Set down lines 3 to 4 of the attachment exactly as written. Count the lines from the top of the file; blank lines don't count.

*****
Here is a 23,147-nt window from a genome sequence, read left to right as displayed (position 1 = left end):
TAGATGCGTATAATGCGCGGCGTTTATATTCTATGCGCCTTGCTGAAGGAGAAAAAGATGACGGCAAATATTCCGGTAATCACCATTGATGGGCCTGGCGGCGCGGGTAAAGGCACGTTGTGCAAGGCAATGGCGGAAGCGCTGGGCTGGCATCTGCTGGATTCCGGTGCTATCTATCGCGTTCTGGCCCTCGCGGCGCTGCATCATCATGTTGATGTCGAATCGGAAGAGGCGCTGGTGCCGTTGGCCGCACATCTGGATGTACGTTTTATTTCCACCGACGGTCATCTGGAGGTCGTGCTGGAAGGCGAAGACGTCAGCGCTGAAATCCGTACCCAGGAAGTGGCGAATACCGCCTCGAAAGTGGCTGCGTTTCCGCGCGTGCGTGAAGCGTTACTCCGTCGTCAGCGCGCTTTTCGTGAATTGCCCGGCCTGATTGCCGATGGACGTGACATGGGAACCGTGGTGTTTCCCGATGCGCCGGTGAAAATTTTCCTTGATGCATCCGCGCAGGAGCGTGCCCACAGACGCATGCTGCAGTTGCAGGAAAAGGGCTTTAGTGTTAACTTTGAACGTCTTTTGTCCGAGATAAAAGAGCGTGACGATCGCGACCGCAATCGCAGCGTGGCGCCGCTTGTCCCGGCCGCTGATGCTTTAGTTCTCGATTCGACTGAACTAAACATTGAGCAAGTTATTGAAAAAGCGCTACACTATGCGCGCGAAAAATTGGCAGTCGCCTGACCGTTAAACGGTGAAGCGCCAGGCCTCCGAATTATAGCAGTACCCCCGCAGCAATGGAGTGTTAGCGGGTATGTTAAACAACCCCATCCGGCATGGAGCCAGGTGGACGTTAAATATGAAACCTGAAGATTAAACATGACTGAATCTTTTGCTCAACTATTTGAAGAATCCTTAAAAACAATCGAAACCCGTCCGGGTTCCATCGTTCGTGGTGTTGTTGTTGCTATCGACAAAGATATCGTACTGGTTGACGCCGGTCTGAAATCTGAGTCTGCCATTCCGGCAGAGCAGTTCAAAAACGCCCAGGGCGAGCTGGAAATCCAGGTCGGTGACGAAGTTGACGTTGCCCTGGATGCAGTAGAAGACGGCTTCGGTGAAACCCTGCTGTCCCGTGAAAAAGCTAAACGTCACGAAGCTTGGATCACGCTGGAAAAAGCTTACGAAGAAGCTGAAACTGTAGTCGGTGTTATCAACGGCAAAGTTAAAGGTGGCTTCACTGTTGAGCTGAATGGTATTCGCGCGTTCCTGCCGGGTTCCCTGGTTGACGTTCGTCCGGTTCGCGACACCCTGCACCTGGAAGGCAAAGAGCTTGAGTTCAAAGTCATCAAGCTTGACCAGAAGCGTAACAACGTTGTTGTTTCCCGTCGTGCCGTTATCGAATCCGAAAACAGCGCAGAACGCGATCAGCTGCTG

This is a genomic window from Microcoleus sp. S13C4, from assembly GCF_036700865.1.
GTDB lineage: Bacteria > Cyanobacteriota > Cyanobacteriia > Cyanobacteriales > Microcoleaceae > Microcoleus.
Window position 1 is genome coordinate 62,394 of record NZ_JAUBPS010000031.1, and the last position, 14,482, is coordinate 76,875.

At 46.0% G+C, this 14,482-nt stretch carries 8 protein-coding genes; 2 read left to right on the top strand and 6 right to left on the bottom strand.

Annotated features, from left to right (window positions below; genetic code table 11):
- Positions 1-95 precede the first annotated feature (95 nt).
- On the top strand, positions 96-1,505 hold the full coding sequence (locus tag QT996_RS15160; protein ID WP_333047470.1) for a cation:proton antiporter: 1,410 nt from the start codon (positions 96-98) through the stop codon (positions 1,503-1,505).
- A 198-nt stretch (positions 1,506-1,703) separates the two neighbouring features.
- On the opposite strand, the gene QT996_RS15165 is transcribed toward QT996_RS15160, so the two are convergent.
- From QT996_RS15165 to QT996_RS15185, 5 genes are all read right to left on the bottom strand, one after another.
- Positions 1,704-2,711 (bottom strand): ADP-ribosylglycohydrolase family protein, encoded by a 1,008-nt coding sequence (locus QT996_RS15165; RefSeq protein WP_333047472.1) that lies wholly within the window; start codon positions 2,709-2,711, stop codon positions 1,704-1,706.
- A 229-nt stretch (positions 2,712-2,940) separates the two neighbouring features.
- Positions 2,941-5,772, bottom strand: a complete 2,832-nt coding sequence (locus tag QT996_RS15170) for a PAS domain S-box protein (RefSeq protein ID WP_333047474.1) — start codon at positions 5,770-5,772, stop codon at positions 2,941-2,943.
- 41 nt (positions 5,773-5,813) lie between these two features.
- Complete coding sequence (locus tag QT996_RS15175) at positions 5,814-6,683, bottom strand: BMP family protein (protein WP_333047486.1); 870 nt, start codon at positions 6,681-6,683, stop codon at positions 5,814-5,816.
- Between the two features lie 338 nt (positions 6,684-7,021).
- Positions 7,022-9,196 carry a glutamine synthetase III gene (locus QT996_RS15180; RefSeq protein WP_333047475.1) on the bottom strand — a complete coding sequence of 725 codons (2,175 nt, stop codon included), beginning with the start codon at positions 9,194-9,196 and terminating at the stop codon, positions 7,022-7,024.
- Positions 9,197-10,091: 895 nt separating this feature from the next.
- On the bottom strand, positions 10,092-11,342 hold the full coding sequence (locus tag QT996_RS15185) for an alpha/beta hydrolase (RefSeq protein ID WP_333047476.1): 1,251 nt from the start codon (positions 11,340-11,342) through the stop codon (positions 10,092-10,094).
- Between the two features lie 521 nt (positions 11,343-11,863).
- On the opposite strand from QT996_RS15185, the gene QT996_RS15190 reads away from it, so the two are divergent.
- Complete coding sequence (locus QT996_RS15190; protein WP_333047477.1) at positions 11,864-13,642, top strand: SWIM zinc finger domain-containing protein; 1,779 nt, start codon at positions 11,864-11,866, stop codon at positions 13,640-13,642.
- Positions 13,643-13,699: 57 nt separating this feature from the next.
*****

This is a genomic window from Microcoleus sp. S13C4, from assembly GCF_036700865.1.
GTDB lineage: Bacteria > Cyanobacteriota > Cyanobacteriia > Cyanobacteriales > Microcoleaceae > Microcoleus.